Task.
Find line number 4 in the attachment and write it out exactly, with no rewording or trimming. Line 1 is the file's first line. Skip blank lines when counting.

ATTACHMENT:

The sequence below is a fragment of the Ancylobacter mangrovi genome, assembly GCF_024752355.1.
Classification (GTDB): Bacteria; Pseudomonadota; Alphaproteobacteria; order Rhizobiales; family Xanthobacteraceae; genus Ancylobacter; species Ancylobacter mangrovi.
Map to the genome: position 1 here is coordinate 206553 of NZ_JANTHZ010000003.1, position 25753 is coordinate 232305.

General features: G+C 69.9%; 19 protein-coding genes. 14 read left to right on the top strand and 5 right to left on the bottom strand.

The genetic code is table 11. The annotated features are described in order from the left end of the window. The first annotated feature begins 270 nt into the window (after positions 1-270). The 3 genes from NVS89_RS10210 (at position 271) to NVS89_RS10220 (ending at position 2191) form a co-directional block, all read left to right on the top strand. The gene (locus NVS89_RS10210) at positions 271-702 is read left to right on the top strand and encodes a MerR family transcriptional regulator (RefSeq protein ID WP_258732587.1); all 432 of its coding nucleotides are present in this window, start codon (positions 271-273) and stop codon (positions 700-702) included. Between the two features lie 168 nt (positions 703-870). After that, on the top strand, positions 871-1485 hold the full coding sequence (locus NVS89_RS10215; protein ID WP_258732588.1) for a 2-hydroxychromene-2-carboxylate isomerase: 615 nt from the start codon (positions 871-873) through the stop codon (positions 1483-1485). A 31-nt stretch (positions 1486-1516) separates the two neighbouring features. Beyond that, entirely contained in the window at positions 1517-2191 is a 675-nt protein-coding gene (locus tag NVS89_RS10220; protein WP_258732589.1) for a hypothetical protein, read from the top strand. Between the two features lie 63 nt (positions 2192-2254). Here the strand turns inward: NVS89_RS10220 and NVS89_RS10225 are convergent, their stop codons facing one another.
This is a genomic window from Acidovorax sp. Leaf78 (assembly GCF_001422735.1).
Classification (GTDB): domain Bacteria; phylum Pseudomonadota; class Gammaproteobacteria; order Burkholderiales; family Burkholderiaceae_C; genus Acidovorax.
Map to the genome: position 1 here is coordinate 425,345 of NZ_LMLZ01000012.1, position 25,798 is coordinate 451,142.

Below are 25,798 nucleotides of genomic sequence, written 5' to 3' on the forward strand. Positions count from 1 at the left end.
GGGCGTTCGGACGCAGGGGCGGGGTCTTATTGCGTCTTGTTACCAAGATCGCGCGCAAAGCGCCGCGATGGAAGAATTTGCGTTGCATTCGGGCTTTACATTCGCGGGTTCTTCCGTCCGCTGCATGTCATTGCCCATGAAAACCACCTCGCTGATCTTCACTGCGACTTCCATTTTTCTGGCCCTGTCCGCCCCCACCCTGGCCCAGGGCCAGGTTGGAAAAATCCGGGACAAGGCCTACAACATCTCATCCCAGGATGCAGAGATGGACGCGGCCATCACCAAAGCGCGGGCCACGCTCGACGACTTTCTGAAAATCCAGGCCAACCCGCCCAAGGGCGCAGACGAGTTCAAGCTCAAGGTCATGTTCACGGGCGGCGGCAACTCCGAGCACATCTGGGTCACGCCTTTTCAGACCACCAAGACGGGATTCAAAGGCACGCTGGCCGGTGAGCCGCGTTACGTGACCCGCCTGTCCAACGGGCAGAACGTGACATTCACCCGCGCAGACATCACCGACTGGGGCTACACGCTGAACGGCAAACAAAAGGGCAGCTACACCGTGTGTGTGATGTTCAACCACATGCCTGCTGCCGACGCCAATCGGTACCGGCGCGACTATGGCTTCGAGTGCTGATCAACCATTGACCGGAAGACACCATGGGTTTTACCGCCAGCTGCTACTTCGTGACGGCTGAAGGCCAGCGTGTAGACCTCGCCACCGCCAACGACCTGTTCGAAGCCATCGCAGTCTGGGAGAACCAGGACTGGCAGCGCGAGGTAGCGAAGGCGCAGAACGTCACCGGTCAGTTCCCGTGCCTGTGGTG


General features: G+C 69.9%; 19 protein-coding genes. 14 read left to right on the top strand and 5 right to left on the bottom strand.